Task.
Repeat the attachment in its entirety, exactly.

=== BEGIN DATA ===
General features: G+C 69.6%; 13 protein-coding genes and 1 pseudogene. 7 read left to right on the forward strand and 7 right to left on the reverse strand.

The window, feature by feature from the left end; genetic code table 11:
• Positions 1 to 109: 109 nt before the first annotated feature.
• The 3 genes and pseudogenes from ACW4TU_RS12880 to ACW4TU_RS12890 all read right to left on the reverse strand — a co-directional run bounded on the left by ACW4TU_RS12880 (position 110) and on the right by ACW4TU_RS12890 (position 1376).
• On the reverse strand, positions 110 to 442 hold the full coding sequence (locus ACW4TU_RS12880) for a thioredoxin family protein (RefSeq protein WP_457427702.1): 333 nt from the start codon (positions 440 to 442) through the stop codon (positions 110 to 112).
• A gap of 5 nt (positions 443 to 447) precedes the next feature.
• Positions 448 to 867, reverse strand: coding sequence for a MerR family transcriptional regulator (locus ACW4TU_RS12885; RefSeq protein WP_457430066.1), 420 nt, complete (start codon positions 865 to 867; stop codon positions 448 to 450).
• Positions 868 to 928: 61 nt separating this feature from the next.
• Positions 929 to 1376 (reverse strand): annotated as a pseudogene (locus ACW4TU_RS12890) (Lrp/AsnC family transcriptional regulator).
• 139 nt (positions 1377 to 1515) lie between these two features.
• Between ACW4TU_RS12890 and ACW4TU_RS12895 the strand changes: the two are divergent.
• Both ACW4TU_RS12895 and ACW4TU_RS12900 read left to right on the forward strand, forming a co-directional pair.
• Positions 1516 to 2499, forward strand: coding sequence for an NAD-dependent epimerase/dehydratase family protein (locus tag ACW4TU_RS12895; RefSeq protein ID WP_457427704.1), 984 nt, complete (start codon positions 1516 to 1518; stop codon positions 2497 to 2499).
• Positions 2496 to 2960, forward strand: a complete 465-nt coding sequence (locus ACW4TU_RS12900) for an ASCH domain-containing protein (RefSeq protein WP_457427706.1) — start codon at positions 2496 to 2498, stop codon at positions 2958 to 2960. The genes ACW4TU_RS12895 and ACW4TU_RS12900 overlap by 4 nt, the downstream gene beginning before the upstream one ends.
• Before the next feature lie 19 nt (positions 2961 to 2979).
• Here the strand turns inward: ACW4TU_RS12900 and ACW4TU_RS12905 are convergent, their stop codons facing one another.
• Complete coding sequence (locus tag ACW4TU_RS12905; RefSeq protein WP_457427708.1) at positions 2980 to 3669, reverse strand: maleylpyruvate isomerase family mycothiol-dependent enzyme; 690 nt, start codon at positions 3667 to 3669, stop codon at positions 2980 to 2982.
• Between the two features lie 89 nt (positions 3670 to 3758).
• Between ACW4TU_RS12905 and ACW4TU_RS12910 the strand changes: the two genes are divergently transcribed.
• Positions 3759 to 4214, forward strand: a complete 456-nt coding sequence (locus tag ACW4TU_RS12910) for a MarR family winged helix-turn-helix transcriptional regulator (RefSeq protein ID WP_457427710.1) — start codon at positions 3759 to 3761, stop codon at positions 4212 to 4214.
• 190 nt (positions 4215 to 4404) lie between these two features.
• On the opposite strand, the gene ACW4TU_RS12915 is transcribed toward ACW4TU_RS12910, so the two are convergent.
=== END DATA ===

General features: G+C 69.6%; 13 protein-coding genes and 1 pseudogene. 7 read left to right on the forward strand and 7 right to left on the reverse strand.

The window, feature by feature from the left end; genetic code table 11:
• Positions 1 to 109: 109 nt before the first annotated feature.
• The 3 genes and pseudogenes from ACW4TU_RS12880 to ACW4TU_RS12890 all read right to left on the reverse strand — a co-directional run bounded on the left by ACW4TU_RS12880 (position 110) and on the right by ACW4TU_RS12890 (position 1376).
• On the reverse strand, positions 110 to 442 hold the full coding sequence (locus ACW4TU_RS12880) for a thioredoxin family protein (RefSeq protein WP_457427702.1): 333 nt from the start codon (positions 440 to 442) through the stop codon (positions 110 to 112).
• A gap of 5 nt (positions 443 to 447) precedes the next feature.
• Positions 448 to 867, reverse strand: coding sequence for a MerR family transcriptional regulator (locus ACW4TU_RS12885; RefSeq protein WP_457430066.1), 420 nt, complete (start codon positions 865 to 867; stop codon positions 448 to 450).
• Positions 868 to 928: 61 nt separating this feature from the next.
• Positions 929 to 1376 (reverse strand): annotated as a pseudogene (locus ACW4TU_RS12890) (Lrp/AsnC family transcriptional regulator).
• 139 nt (positions 1377 to 1515) lie between these two features.
• Between ACW4TU_RS12890 and ACW4TU_RS12895 the strand changes: the two are divergent.
• Both ACW4TU_RS12895 and ACW4TU_RS12900 read left to right on the forward strand, forming a co-directional pair.
• Positions 1516 to 2499, forward strand: coding sequence for an NAD-dependent epimerase/dehydratase family protein (locus tag ACW4TU_RS12895; RefSeq protein ID WP_457427704.1), 984 nt, complete (start codon positions 1516 to 1518; stop codon positions 2497 to 2499).
• Positions 2496 to 2960, forward strand: a complete 465-nt coding sequence (locus ACW4TU_RS12900) for an ASCH domain-containing protein (RefSeq protein WP_457427706.1) — start codon at positions 2496 to 2498, stop codon at positions 2958 to 2960. The genes ACW4TU_RS12895 and ACW4TU_RS12900 overlap by 4 nt, the downstream gene beginning before the upstream one ends.
• Before the next feature lie 19 nt (positions 2961 to 2979).
• Here the strand turns inward: ACW4TU_RS12900 and ACW4TU_RS12905 are convergent, their stop codons facing one another.
• Complete coding sequence (locus tag ACW4TU_RS12905; RefSeq protein WP_457427708.1) at positions 2980 to 3669, reverse strand: maleylpyruvate isomerase family mycothiol-dependent enzyme; 690 nt, start codon at positions 3667 to 3669, stop codon at positions 2980 to 2982.
• Between the two features lie 89 nt (positions 3670 to 3758).
• Between ACW4TU_RS12905 and ACW4TU_RS12910 the strand changes: the two genes are divergently transcribed.
• Positions 3759 to 4214, forward strand: a complete 456-nt coding sequence (locus tag ACW4TU_RS12910) for a MarR family winged helix-turn-helix transcriptional regulator (RefSeq protein ID WP_457427710.1) — start codon at positions 3759 to 3761, stop codon at positions 4212 to 4214.
• 190 nt (positions 4215 to 4404) lie between these two features.
• On the opposite strand, the gene ACW4TU_RS12915 is transcribed toward ACW4TU_RS12910, so the two are convergent.